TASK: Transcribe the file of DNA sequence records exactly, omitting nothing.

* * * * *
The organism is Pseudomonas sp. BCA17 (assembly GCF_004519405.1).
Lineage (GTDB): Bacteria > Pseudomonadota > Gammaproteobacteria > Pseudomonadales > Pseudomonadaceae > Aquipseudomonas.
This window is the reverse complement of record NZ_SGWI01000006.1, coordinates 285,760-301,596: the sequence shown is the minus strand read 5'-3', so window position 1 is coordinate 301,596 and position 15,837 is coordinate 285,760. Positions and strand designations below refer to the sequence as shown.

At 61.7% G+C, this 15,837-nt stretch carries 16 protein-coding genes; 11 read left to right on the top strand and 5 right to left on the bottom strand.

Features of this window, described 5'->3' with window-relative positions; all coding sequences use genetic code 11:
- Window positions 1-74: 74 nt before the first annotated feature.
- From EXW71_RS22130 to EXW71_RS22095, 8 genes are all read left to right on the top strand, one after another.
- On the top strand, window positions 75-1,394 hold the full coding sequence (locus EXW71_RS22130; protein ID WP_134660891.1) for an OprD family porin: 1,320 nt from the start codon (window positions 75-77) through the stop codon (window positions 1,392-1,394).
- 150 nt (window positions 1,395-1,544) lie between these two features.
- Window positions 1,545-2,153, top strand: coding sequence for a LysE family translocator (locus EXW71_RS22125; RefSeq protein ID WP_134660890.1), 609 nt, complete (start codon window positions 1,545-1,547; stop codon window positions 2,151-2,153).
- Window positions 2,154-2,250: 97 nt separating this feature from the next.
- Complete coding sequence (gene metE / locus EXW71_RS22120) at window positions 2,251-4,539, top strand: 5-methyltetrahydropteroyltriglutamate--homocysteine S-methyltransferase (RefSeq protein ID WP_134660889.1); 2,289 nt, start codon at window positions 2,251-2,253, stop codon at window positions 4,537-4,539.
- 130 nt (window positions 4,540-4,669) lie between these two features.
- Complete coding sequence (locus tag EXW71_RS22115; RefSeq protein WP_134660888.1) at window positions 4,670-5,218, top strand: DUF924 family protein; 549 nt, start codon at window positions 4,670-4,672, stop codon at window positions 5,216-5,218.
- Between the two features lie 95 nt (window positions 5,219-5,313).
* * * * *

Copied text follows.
The organism is Pseudomonas sp. BCA17 (assembly GCF_004519405.1).
Lineage (GTDB): Bacteria > Pseudomonadota > Gammaproteobacteria > Pseudomonadales > Pseudomonadaceae > Aquipseudomonas.
This window is the reverse complement of record NZ_SGWI01000006.1, coordinates 285,760-301,596: the sequence shown is the minus strand read 5'-3', so window position 1 is coordinate 301,596 and position 15,837 is coordinate 285,760. Positions and strand designations below refer to the sequence as shown.

At 61.7% G+C, this 15,837-nt stretch carries 16 protein-coding genes; 11 read left to right on the top strand and 5 right to left on the bottom strand.

Features of this window, described 5'->3' with window-relative positions; all coding sequences use genetic code 11:
- Window positions 1-74: 74 nt before the first annotated feature.
- From EXW71_RS22130 to EXW71_RS22095, 8 genes are all read left to right on the top strand, one after another.
- On the top strand, window positions 75-1,394 hold the full coding sequence (locus EXW71_RS22130; protein ID WP_134660891.1) for an OprD family porin: 1,320 nt from the start codon (window positions 75-77) through the stop codon (window positions 1,392-1,394).
- 150 nt (window positions 1,395-1,544) lie between these two features.
- Window positions 1,545-2,153, top strand: coding sequence for a LysE family translocator (locus EXW71_RS22125; RefSeq protein ID WP_134660890.1), 609 nt, complete (start codon window positions 1,545-1,547; stop codon window positions 2,151-2,153).
- Window positions 2,154-2,250: 97 nt separating this feature from the next.
- Complete coding sequence (gene metE / locus EXW71_RS22120) at window positions 2,251-4,539, top strand: 5-methyltetrahydropteroyltriglutamate--homocysteine S-methyltransferase (RefSeq protein ID WP_134660889.1); 2,289 nt, start codon at window positions 2,251-2,253, stop codon at window positions 4,537-4,539.
- 130 nt (window positions 4,540-4,669) lie between these two features.
- Complete coding sequence (locus tag EXW71_RS22115; RefSeq protein WP_134660888.1) at window positions 4,670-5,218, top strand: DUF924 family protein; 549 nt, start codon at window positions 4,670-4,672, stop codon at window positions 5,216-5,218.
- Between the two features lie 95 nt (window positions 5,219-5,313).